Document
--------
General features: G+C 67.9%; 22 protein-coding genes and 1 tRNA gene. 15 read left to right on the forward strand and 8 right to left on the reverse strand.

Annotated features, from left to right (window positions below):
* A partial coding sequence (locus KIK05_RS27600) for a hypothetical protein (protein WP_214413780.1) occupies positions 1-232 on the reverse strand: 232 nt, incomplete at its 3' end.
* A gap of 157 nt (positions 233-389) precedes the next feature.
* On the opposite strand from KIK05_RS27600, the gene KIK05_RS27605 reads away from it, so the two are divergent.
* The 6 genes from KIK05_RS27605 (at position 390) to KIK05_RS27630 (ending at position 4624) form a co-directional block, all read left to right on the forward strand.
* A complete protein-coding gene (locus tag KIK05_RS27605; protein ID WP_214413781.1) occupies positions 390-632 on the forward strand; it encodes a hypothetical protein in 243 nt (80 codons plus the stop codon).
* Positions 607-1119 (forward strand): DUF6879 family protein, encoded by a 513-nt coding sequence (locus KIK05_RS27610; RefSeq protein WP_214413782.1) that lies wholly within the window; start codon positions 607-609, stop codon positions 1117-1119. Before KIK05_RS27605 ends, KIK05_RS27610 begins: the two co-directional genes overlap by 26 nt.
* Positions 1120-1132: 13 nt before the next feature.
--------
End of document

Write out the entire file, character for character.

General features: G+C 67.9%; 22 protein-coding genes and 1 tRNA gene. 15 read left to right on the forward strand and 8 right to left on the reverse strand.

Annotated features, from left to right (window positions below):
* A partial coding sequence (locus KIK05_RS27600) for a hypothetical protein (protein WP_214413780.1) occupies positions 1-232 on the reverse strand: 232 nt, incomplete at its 3' end.
* A gap of 157 nt (positions 233-389) precedes the next feature.
* On the opposite strand from KIK05_RS27600, the gene KIK05_RS27605 reads away from it, so the two are divergent.
* The 6 genes from KIK05_RS27605 (at position 390) to KIK05_RS27630 (ending at position 4624) form a co-directional block, all read left to right on the forward strand.
* A complete protein-coding gene (locus tag KIK05_RS27605; protein ID WP_214413781.1) occupies positions 390-632 on the forward strand; it encodes a hypothetical protein in 243 nt (80 codons plus the stop codon).
* Positions 607-1119 (forward strand): DUF6879 family protein, encoded by a 513-nt coding sequence (locus KIK05_RS27610; RefSeq protein WP_214413782.1) that lies wholly within the window; start codon positions 607-609, stop codon positions 1117-1119. Before KIK05_RS27605 ends, KIK05_RS27610 begins: the two co-directional genes overlap by 26 nt.
* Positions 1120-1132: 13 nt before the next feature.